New Study Will Estimate Grizzly Bear Population in Northwest Montana

By Beacon Staff

A new research project in Northwest Montana will attempt to identify the number of grizzly bears using hair traps.

Beginning June 7, researchers working with the U.S. Geological Survey will collect hair from wire corrals and a network of bear rubs throughout the Cabinet-Yaak Ecosystem, one of six recovery zones defined by the U.S. Fish and Wildlife Service’s Grizzly Bear Recovery Plan. The study area extends beyond the recovery zone, which borders Canada and encompasses the Cabinet and Purcell mountain ranges in the northwest part of the state, to include all 2.4 million acres where grizzly bears are believed to be living. The project is a collaborative effort among city, county, tribal, federal and state agencies, as well as partners from private industry and the non-profit sector.

Through “hair of the bear” studies, individual bears will be identified by DNA collected from almost 800 scent-baited hair corrals and more than 1,200 unbaited, naturally occurring bear rubs such as trees, posts and poles that the animals rub. The hair corrals are set up by encircling a group of trees with barbed wire and pouring liquid scent in the center of the corral. When a bear passes under or over the wire to investigate the source of the odor, the barbs collect its hair. At the bear rubs, small strips of wire are attached to the rubbed surface to facilitate hair collection. No lure or attractants are used at these sample sites; rubbing is the result of natural behavior.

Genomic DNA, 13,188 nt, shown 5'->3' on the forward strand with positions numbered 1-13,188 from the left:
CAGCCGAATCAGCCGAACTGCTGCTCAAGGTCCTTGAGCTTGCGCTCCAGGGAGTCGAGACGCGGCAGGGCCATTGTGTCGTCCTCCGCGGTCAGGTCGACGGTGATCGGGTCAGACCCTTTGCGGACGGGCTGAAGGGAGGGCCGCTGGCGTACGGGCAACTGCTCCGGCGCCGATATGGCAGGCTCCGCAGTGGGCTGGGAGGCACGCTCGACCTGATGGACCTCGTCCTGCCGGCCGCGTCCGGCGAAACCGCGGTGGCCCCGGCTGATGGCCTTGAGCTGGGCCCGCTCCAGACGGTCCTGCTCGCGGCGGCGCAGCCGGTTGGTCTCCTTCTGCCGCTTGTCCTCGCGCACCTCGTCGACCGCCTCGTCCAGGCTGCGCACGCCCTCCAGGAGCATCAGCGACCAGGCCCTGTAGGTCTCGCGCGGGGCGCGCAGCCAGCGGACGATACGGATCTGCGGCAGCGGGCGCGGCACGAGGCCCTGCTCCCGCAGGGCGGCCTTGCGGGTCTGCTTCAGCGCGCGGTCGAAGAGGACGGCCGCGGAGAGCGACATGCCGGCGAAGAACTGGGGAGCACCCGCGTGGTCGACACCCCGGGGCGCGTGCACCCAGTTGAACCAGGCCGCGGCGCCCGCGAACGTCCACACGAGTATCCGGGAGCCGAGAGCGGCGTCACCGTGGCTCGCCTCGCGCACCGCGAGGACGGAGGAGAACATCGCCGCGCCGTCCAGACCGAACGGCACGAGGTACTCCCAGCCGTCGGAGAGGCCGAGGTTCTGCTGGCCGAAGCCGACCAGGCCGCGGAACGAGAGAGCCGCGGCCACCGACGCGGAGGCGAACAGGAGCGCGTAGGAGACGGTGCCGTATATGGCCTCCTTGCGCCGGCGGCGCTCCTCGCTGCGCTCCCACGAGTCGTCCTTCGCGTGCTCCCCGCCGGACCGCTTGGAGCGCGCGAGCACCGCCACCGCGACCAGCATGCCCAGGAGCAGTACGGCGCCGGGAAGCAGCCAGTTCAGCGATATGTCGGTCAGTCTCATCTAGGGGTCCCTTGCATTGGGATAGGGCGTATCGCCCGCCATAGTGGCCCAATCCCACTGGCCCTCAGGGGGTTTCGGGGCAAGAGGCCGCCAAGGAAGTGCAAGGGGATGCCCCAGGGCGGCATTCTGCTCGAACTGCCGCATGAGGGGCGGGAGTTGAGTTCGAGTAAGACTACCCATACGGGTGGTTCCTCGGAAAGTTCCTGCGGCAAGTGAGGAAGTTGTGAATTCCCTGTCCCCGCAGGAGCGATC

All hair collection sites will be at least one-third of a mile from all structures and at least 100 yards from roads and trails, according to the USGS. This method of estimating population size was successfully used in the Glacier National Park – Bob Marshall Wilderness complex in 2008. That study found 765 bears in the Northern Continental Divide area. That population is now estimated at roughly 1,000 bears.

Researchers believe at least 40 grizzly bears make their homes in the Cabinet-Yaak.

“Getting accurate counts of infrequently encountered animals in the wild is always a challenge, especially when individuals are difficult to distinguish from one another,” USGS Director Marcia McNutt said in a statement.

“The great advantage of using DNA for counting is that it not only distinguishes individuals reliably, but also can determine how related or inbred a population has become, an important parameter in monitoring genetic diversity in the wild.”

For more information, visit the Cabinet-Yaak Grizzly Bear Project website.

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